What Are The Differences In Compression Socks vs Regular Socks?

Compression socks vs regular socks

Maybe you've been debating whether or not compression socks are necessary or if regular socks will be enough? To answer your questions here’s a short discussion of the difference between compression socks vs regular socks, so read on.

The benefits of compression socks over conventional socks are innumerable: they keep muscles warm before activities, improve blood flow during and after exercises, and even help avoid injuries. Regular socks may keep you warm, but they don't provide the support compression socks give! 

What’s The Deal With Regular Socks?

Regular socks have the primary purpose of absorbing sweat. Our feet create more than 0.25 US quarts (0.12 l) of perspiration per day, and socks can help collect this sweat and direct it to regions where the air can evaporate. Socks made of cotton or wool in chilly conditions assist warm cold feet, reducing the danger of frostbite. While in the summertime, it's best to wear thin socks to keep your feet cool. 

Regular socks are usually made from different fabrics such as cotton, wool, silk, linen, and mohair, to name a few. These fabrics are used with the goal in mind of providing an increased level of softness rather than medical reasons.

How Are Compression Socks Different?

When you’re looking at compression socks vs regular socks, compression socks provide a great way to relieve swelling and pain in the calves and legs and prevent further injury. These socks are an excellent choice for anyone who spends a lot of time on their feet or has had previous lower limb medical injuries. Regular socks don't provide the same comfort and protection as these socks.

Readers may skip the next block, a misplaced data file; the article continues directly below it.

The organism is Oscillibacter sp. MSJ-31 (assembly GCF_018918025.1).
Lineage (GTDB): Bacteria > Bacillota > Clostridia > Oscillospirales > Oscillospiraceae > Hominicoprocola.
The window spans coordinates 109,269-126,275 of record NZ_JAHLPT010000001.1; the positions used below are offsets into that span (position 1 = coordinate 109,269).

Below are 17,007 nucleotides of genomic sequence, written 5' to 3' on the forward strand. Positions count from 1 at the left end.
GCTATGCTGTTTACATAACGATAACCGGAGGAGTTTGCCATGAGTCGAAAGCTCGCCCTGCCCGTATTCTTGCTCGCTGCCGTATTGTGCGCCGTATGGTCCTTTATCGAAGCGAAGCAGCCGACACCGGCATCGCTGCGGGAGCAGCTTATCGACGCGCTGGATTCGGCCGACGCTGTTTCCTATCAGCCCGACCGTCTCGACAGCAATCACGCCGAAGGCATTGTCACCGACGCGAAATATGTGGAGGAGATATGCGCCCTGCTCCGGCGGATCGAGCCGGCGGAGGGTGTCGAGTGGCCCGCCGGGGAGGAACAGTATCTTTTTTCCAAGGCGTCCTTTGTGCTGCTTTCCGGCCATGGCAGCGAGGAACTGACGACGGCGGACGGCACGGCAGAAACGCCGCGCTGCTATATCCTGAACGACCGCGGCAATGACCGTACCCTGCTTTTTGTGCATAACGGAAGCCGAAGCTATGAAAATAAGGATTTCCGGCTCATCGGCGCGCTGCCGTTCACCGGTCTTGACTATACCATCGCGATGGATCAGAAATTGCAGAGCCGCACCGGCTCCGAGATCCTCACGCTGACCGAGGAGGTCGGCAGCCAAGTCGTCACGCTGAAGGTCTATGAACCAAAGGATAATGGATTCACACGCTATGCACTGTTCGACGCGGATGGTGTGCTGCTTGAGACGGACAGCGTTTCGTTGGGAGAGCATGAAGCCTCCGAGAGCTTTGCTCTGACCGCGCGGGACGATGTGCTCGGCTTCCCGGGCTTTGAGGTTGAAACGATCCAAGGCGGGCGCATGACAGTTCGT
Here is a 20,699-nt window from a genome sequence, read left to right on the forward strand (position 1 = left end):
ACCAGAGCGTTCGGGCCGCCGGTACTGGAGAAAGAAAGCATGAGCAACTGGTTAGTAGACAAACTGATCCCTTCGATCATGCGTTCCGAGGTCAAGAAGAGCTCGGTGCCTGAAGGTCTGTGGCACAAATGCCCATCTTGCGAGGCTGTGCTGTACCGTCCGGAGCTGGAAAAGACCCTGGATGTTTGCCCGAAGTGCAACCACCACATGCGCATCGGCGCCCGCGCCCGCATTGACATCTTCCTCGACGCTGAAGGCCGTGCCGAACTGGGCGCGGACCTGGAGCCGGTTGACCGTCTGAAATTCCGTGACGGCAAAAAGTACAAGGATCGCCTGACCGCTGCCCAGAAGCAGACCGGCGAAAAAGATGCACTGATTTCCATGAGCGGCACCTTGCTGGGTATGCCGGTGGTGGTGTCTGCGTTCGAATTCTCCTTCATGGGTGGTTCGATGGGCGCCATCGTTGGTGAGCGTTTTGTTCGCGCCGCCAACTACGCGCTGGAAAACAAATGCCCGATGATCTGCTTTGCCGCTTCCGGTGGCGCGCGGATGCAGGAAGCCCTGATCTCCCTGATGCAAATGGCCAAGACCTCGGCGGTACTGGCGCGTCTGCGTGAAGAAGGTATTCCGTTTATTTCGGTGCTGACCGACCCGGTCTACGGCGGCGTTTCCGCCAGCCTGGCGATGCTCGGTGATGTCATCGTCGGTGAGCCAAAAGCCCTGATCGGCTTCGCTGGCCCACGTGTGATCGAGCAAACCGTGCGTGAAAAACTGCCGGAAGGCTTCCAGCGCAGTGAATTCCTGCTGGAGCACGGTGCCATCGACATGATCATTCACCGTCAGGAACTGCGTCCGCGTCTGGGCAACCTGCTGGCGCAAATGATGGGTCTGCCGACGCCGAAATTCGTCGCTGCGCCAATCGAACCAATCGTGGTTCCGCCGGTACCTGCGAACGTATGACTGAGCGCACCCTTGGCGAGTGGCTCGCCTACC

Lightweight fabrics like nylon, lycra, or spandex, which are stretchable, are commonly used in manufacturing compression socks. The material is breathable, so sweat and moisture will be wicked away from the body while keeping the muscles warm and supple. 

Compression levels between 15 and 30 mmHg are often advised for optimal results (this measurement is millimeters of mercury). In addition to the circumference (which should be measured at the widest region of the calf) and leg length, compression socks come in various sizes. Getting the most out of the compression socks requires a proper fit. 

If you're looking for graduated compression, Dr. Segal's has two options: Mild compression with 15-20 mmHg pressure and moderate compression with a pressure of 20-30 mmHg. 

The 15-20 mmHg compression socks are ideal for travelers, pregnant women, and anyone who spends long periods sitting or standing. People with tired, achy legs or slight swelling can get relief quickly with the help of these mild compression socks. 

But for people experiencing moderate swelling, chronic venous insufficiency, sclerotherapy post-treatment, or the management of healed venous ulcers all call for the 20-30 mmHg compression socks.

Key Takeaways

For the muscles to receive the proper amount of oxygen and nutrients during physical activity, compression socks help to enhance blood flow. Designed with graduated compression, compression socks have a tighter foot and a looser thigh. This is one of the primary differences between compression socks vs regular socks.  

It helps the blood flow up the leg (known as venous return) and via the veins valve system, preventing pooling and increasing the overall efficiency of blood flow. 

Compression socks, like regular socks, are available in a wide range of colors to go with your other sports gear or uniforms and are as pleasant as they are protective of your lower limbs.

Dr. Segal's Compression Socks have unique design and technological characteristics to maximize support, comfort, and performance. Click here to know more about our compression socks.